From my first days of international exploration, when I was still a wide-eyed college kid meandering Europe with my older sister, I recognized that whatever differences I see and experience in each place and on each expedition, there always seem to be threads of very familiar commonality as well. My sister and I dubbed these rather predictable elements of the journey our Rules of Travel. There is often a noticeably preset quality to certain places, events, and happenings that can make me feel, simultaneously, utterly out of my element and surprisingly at home wherever I roam.
For example, personal comfort is the lens through which I always view my current place in the world, so it’s only natural that such things as temperature, relative safety, quantity of elbow room, and other such characteristics always feel slightly less ideal than, well, my ideal. So one of our Rules went a bit like this:
Degrees of ambient temperature in the waiting area for a winter train are inversely proportional to the number of minutes before the train arrives.
That wonderful three-and-a-half month trip happened to be in the year of a record cold winter, when typically easy-rolling European trains were stranded or derailing, never mind having trouble keeping to a tight schedule, when towns that normally were undaunted by modest drifts of snow became isolated spots on a vast white map, unconnected by their accustomed transport and communications alike and filled with a cohort of folk ranging from the slightly mystified to the miffed, who were parked there perforce until such time as a bit of thaw or an intrepid snowplow should free them again. Needless to say, our itinerary moved in unpredictable fits and starts that found us standing for rather extended periods shivering on train platforms, huddled in our entire inventories of clothes layered together with a few sympathetic donations from relatives’ and friends’ closets, wondering not just when but if our train would ever arrive, and finding that it was essentially up to chance no matter how everyone tried.
Dashing through many a train station, airport, and tourist venue over the same trip, we had plenty of opportunity to observe a number of other repeated elements.
One obvious constant of student travel like ours was that funds were ever seemingly flush only in currencies not applicable in our present location; the corollary to this rule was that we always managed to arrive in said location on a Saturday evening, when the banks would not be open again for the exchange of funds into the local currency until Monday morning. By that time at least one of us was actively considering whether the peeling wallpaper in our shabby flophouse-du-jour had been applied long enough ago to have wheat-based paste behind it for the licking. Okay, that part was literal only once that I can remember, thankfully. The rest of it was pretty frequent, though, the Saturday arrivals happening oftener than they should to a couple of people who had somehow managed to get accepted for university studies. Sometimes, at that, arrival was on the tail-end of a marathon train trek meant to avoid overnight hostel fees en route but where we’d also regrettably neglected to pack more than one lunch for the whole two or three days, as the trains didn’t take our current currency either.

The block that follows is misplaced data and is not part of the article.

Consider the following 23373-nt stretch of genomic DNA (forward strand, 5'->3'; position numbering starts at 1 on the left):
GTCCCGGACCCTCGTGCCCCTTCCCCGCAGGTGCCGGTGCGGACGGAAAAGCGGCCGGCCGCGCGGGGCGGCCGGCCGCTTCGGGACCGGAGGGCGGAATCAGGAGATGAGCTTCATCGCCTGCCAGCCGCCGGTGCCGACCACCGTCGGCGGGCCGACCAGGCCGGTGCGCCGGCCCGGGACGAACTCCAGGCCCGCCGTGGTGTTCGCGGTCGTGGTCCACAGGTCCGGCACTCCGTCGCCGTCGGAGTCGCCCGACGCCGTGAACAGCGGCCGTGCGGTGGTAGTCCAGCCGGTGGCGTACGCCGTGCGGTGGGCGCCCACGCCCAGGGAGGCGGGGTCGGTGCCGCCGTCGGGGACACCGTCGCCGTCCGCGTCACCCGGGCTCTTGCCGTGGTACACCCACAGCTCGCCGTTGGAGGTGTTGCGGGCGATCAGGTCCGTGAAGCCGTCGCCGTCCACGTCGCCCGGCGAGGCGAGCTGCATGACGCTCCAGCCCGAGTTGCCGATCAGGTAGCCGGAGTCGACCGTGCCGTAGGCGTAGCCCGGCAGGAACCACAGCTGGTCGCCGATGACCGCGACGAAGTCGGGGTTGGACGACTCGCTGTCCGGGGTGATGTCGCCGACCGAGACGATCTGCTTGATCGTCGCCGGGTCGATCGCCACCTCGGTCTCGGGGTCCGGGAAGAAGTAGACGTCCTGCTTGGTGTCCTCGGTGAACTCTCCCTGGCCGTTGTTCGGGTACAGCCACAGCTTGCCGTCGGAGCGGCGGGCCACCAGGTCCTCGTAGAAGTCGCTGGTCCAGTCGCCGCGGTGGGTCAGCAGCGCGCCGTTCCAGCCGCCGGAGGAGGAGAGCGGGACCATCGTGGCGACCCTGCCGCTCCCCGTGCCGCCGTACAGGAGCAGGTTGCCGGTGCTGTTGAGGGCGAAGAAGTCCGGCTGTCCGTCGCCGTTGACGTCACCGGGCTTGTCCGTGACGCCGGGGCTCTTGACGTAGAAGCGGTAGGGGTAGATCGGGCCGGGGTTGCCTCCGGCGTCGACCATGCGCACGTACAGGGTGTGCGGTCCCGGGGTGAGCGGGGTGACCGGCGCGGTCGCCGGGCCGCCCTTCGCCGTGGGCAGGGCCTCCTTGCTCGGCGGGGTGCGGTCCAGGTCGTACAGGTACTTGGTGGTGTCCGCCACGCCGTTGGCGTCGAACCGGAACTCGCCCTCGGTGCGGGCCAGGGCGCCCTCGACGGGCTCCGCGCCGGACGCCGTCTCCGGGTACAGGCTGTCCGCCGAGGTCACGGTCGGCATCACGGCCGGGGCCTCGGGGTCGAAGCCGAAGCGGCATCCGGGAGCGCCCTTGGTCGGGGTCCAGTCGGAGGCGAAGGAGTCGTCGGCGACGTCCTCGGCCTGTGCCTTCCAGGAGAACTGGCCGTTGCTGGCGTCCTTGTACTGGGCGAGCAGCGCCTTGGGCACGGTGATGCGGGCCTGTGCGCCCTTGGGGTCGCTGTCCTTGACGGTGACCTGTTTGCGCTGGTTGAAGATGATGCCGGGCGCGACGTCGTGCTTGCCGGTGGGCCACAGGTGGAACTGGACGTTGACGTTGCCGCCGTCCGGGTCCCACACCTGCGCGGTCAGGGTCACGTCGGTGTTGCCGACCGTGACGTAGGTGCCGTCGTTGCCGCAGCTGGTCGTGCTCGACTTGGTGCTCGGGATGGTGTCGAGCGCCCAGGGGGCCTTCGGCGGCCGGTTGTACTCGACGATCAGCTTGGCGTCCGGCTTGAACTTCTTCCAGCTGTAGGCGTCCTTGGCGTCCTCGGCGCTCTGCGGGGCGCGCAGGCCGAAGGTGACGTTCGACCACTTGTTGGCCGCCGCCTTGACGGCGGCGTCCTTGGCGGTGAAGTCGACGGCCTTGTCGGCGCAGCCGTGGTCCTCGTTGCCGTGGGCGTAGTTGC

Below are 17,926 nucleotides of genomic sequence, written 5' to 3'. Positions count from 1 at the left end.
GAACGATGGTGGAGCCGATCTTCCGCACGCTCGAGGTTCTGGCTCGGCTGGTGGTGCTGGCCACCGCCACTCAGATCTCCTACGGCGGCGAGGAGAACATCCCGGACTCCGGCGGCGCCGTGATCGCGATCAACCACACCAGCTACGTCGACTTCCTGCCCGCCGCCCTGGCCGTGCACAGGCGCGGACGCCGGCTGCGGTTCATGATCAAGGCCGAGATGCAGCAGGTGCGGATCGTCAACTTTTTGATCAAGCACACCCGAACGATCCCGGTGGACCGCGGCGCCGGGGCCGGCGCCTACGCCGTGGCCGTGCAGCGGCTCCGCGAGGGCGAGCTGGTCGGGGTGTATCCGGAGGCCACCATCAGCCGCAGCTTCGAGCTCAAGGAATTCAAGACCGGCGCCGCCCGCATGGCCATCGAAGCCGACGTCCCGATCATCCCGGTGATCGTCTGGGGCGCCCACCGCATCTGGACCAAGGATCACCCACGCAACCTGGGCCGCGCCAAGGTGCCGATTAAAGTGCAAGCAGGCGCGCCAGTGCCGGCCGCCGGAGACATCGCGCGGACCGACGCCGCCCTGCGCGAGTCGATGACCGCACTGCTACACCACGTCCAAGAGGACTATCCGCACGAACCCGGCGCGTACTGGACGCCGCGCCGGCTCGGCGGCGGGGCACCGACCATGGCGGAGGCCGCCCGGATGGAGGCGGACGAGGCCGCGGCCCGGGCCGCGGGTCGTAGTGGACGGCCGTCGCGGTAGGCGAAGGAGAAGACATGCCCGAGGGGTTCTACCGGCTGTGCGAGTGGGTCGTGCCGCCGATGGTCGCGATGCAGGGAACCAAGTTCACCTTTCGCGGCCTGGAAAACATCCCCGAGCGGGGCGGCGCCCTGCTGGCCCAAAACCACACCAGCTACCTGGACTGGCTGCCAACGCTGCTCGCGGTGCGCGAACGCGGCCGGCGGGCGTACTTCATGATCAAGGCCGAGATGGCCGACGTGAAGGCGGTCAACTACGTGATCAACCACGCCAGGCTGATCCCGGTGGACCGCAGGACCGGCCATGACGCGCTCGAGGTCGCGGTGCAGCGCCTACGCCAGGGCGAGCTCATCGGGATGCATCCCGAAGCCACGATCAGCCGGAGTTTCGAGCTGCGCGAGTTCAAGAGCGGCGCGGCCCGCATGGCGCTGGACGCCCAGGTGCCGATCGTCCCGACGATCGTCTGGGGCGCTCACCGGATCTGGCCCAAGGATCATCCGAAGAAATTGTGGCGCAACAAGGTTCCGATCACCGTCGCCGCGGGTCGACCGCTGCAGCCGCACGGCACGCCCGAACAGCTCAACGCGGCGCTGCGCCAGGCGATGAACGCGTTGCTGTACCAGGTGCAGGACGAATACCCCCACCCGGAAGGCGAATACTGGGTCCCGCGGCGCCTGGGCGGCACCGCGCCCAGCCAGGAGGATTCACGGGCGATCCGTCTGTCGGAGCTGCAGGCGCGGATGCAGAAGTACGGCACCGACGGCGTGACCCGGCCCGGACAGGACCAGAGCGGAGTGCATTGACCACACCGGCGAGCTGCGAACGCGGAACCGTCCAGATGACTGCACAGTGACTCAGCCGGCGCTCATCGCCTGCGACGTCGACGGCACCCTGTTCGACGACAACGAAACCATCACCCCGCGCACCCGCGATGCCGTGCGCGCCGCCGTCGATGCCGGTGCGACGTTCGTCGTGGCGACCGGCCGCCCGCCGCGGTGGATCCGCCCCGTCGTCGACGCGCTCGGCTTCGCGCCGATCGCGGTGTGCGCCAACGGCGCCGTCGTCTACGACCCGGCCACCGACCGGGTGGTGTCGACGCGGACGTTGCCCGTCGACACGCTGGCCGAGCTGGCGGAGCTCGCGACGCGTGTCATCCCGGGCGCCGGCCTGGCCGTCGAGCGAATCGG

You see where this is going. Natural, practical brilliance, at least on my part, was never actually part of my traveling kit.
Another Rule: Escalator and pedway handrails are precisely calibrated to move at a rate relative to the underfoot surface that guarantees anyone holding a steady position of both hand and foot will arrive at the end of the stair or passage fully prone. For greater variety and increased adventure, some engineers build variable speeds into both surfaces’ mechanisms, providing the options of both ventral and dorsal arrival positions on the same equipment. It’s similar to the knowledge that all shopping carts worldwide are produced to assure that one wheel will consistently aim fourteen degrees further to the right, the east, or the direction of Purgatory than whatever direction the other ones are headed.
You might think from reading this that I am not fond of travel, or at least that I’m quite awful at it, but I’m really just more tolerant of uncertainty and willing to subject myself to chance than I generally give myself credit for being. In a way, I realize that I’m a living miracle. I am terrified of change and newness, easily intimidated, I have no natural compass sense, I’m forgetful and quickly confused, and I abhor discomfort. I stumble around, blundering little animal that I am, and forget all of the smart Rules I’ve ever known. But I’ve gotten to go gallivanting in a pretty good variety of really wonderful and interesting places, to meet fantastic people and see and do amazing things, and above all, I’m here to tell the tale. If that isn’t a fine endorsement of going with the flow as a traveler, I don’t know what is. That’s the only Rule that counts.